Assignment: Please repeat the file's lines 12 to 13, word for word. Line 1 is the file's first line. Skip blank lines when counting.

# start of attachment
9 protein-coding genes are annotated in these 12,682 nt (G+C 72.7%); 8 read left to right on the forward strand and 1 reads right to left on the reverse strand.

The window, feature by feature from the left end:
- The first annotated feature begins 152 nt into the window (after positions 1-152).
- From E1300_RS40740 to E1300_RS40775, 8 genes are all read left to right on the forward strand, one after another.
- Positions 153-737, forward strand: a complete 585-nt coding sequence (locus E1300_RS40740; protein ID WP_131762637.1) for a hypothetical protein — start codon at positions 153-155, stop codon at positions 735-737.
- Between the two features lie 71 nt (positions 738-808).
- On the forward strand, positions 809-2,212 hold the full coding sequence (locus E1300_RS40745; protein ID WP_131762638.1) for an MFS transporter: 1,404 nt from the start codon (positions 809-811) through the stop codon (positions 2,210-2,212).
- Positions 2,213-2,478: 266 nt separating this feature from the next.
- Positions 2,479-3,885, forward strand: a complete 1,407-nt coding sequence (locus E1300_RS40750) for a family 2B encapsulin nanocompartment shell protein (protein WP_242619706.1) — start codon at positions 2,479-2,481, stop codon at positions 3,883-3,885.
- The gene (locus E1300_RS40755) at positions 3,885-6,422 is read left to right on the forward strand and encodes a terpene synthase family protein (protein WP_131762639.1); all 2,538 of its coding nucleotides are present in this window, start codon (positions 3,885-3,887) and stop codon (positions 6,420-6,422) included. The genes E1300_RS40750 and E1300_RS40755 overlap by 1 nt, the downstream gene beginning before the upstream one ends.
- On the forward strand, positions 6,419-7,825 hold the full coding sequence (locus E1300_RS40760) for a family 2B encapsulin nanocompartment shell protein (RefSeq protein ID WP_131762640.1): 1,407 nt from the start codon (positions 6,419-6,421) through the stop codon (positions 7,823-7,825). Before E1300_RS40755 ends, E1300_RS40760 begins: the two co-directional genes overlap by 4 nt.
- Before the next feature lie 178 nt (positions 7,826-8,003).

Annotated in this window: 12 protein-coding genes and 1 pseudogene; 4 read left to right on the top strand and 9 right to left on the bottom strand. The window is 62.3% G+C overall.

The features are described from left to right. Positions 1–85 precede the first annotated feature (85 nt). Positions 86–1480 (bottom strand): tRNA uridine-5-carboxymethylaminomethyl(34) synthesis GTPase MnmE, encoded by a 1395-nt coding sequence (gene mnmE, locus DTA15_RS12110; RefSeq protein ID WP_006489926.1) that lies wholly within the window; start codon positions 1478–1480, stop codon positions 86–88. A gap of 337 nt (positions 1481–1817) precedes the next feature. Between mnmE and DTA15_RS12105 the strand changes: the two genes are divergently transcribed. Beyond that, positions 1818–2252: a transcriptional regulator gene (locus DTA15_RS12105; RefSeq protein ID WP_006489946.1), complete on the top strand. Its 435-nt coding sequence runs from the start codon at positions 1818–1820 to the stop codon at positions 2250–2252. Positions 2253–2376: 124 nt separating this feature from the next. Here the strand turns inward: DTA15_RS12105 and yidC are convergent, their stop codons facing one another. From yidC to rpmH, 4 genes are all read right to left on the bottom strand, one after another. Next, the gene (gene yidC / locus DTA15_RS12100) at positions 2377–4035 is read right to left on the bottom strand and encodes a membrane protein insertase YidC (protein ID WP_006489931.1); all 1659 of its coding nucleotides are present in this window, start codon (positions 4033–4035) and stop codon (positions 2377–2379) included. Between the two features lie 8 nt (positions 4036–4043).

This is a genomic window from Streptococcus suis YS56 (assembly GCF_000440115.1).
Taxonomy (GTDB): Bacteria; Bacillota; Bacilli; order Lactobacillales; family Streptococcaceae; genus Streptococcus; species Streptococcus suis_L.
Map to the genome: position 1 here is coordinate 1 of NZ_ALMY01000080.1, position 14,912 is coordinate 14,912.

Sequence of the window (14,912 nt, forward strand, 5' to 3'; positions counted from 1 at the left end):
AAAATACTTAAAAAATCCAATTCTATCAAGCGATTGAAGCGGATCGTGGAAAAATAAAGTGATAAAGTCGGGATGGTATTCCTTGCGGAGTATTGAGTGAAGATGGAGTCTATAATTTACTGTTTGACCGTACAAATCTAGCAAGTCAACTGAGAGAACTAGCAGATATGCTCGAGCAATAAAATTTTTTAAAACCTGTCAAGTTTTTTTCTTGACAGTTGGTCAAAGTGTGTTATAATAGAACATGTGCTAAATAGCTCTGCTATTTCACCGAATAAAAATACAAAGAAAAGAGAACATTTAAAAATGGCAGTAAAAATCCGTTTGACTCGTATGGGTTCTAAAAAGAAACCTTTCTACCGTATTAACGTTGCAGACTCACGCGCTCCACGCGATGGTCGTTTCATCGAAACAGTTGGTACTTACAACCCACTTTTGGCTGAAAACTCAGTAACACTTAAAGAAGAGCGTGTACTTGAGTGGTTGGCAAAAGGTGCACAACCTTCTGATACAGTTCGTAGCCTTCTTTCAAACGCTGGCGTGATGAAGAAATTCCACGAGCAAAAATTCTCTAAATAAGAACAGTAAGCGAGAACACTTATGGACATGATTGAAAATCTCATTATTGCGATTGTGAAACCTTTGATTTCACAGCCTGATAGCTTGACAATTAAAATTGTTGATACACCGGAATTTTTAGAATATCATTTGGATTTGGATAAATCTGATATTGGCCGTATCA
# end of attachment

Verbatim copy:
- Before the next feature lie 178 nt (positions 7,826-8,003).

Annotated in this window: 12 protein-coding genes and 1 pseudogene; 4 read left to right on the top strand and 9 right to left on the bottom strand. The window is 62.3% G+C overall.